2. Influence your reactions.

In the throes of avoidance, you feel helpless and emotionally hijacked, as if you’re spiraling out of control. When you accept your emotions, on the other hand, you have a chance to learn about your inner life and become more skilled at navigating it. You prove to yourself that you can handle your emotions flexibly, for example, by changing their intensity or duration and recovering more quickly.

3. Heed their message.

Emotions are a source of sensory intelligence and insight that give you important information about your needs or actions you can take to respond more authentically. Even so-called bad or negative emotions have a function. For instance, fear is one way to keep yourself safe and protected, and guilt signals the need to make amends. When you start thinking of your emotions as messengers, your relationship with them changes.

4. Strengthen your emotional energy balance.

Acceptance is different from passive resignation in that it involves dropping the struggle with your emotions without giving up on yourself. Ironically, accepting your emotions can boost your psychological health, contributing to fewer mood swings and higher overall life satisfaction. Most importantly, acceptance paves the way for you to leverage the upsides of your emotionality rather than seeing it as something to be overcome.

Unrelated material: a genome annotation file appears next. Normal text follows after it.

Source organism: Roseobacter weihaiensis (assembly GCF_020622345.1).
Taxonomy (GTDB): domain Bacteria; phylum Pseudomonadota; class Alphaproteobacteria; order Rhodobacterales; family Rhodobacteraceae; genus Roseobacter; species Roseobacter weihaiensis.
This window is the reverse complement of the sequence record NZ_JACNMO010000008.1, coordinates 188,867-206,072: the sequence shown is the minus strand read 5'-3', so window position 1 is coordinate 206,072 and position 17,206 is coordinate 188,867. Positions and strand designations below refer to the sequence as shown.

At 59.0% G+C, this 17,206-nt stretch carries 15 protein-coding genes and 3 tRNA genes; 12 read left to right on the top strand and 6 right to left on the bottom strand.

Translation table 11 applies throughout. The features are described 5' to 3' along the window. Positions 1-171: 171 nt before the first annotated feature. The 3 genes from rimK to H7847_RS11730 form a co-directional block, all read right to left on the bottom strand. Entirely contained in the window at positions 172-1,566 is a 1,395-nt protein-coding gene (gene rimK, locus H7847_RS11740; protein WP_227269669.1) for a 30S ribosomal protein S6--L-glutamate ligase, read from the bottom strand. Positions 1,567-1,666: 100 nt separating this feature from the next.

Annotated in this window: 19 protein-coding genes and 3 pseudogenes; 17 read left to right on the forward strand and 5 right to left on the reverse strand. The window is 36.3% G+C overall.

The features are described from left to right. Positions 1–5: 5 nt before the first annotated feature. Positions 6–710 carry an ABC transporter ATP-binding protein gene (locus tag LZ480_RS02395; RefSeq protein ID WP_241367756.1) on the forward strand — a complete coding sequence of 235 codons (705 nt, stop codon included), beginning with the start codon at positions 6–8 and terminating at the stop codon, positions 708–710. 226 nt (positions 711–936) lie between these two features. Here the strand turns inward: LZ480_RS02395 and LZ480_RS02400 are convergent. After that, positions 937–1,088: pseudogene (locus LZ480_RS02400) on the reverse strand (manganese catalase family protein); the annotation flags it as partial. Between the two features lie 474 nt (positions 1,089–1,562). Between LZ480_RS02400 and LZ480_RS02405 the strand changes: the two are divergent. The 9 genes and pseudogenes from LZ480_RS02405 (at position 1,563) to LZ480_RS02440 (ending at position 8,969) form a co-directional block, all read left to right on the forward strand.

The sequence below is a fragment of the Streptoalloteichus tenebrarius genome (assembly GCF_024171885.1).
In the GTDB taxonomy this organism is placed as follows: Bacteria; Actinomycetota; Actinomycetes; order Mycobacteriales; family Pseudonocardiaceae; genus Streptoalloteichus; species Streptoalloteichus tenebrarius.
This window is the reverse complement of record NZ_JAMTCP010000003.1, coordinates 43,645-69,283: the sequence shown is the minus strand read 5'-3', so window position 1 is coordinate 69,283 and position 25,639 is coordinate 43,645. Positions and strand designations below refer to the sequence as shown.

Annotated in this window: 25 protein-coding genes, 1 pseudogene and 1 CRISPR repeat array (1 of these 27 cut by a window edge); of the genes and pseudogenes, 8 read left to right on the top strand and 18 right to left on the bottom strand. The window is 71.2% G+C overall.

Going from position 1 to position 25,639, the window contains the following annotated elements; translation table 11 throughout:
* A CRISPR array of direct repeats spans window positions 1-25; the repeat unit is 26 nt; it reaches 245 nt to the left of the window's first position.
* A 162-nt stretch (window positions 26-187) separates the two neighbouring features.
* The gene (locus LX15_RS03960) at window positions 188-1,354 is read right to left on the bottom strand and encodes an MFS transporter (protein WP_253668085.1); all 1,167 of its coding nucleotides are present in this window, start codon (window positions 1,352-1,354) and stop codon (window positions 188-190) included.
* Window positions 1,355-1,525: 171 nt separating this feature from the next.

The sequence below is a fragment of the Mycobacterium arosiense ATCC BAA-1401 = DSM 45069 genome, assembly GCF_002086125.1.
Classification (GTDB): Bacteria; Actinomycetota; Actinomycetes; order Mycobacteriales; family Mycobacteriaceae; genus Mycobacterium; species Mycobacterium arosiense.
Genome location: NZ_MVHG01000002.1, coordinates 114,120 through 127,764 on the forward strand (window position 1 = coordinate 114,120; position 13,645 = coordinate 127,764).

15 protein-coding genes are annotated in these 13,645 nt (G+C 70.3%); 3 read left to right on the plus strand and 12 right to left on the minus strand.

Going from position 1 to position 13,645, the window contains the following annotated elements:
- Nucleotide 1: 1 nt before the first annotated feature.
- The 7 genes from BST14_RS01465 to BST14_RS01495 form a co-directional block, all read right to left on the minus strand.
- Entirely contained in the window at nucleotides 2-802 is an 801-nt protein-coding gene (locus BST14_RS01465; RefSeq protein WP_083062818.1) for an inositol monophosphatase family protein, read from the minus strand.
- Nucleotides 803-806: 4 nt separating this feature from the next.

Find Your Center

No matter how intense the feeling, you can take charge of your emotional reactions before they take charge of you. Since all emotions start as energy in the body, calming your physiology is the quickest, surest way to become more present and in command of your experiences and yourself. Once you’re centered, you can make sense of your responses and hear the messages your emotions are trying to send you.

One simple way to get back to center is with a mindfulness technique called grounding. Grounding activates your parasympathetic nervous system, which is responsible for rest and recovery. When your parasympathetic nervous system switches on, your heart rate slows, and blood flows to your prefrontal cortex, which improves your decision-making and concentration. Grounding directly impacts nerves in your brain’s arousal center and signals to your mind and body that it’s safe to settle down. There are dozens of different grounding exercises you can try, everything from deep breathing and progressive relaxation to visualization. Most are inconspicuous, meaning you can do them on a call, at your desk, or even while driving.

Instead of finding yourself drained by high-intensity negative feelings, you can process and sort through your feelings in an evenhanded way. Once you’re in a calmer, more composed state physically, you’re in a better position to figure out how you want to move ahead.